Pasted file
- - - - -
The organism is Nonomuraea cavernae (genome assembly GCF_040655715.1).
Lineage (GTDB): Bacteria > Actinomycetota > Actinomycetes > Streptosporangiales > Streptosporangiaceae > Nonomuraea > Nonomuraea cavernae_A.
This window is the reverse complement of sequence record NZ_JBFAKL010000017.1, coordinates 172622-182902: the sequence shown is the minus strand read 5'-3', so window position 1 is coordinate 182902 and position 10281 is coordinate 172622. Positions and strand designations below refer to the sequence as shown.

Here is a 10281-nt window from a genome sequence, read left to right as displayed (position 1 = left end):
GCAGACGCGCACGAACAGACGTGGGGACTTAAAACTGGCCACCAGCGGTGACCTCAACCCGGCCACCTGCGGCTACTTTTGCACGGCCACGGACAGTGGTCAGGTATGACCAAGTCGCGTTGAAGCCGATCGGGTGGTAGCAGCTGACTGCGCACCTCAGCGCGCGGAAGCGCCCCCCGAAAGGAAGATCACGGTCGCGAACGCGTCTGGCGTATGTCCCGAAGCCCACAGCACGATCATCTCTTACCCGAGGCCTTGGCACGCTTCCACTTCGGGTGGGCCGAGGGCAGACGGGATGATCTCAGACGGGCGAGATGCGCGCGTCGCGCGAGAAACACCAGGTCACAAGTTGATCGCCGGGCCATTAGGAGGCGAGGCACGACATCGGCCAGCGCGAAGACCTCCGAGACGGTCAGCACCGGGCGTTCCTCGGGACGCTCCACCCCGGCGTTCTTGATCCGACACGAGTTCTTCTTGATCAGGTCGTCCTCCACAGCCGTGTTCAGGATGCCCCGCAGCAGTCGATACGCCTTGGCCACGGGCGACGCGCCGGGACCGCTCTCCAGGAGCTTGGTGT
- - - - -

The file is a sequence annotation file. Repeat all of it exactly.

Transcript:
The organism is Nonomuraea cavernae (genome assembly GCF_040655715.1).
Lineage (GTDB): Bacteria > Actinomycetota > Actinomycetes > Streptosporangiales > Streptosporangiaceae > Nonomuraea > Nonomuraea cavernae_A.
This window is the reverse complement of sequence record NZ_JBFAKL010000017.1, coordinates 172622-182902: the sequence shown is the minus strand read 5'-3', so window position 1 is coordinate 182902 and position 10281 is coordinate 172622. Positions and strand designations below refer to the sequence as shown.

Here is a 10281-nt window from a genome sequence, read left to right as displayed (position 1 = left end):
GCAGACGCGCACGAACAGACGTGGGGACTTAAAACTGGCCACCAGCGGTGACCTCAACCCGGCCACCTGCGGCTACTTTTGCACGGCCACGGACAGTGGTCAGGTATGACCAAGTCGCGTTGAAGCCGATCGGGTGGTAGCAGCTGACTGCGCACCTCAGCGCGCGGAAGCGCCCCCCGAAAGGAAGATCACGGTCGCGAACGCGTCTGGCGTATGTCCCGAAGCCCACAGCACGATCATCTCTTACCCGAGGCCTTGGCACGCTTCCACTTCGGGTGGGCCGAGGGCAGACGGGATGATCTCAGACGGGCGAGATGCGCGCGTCGCGCGAGAAACACCAGGTCACAAGTTGATCGCCGGGCCATTAGGAGGCGAGGCACGACATCGGCCAGCGCGAAGACCTCCGAGACGGTCAGCACCGGGCGTTCCTCGGGACGCTCCACCCCGGCGTTCTTGATCCGACACGAGTTCTTCTTGATCAGGTCGTCCTCCACAGCCGTGTTCAGGATGCCCCGCAGCAGTCGATACGCCTTGGCCACGGGCGACGCGCCGGGACCGCTCTCCAGGAGCTTGGTGT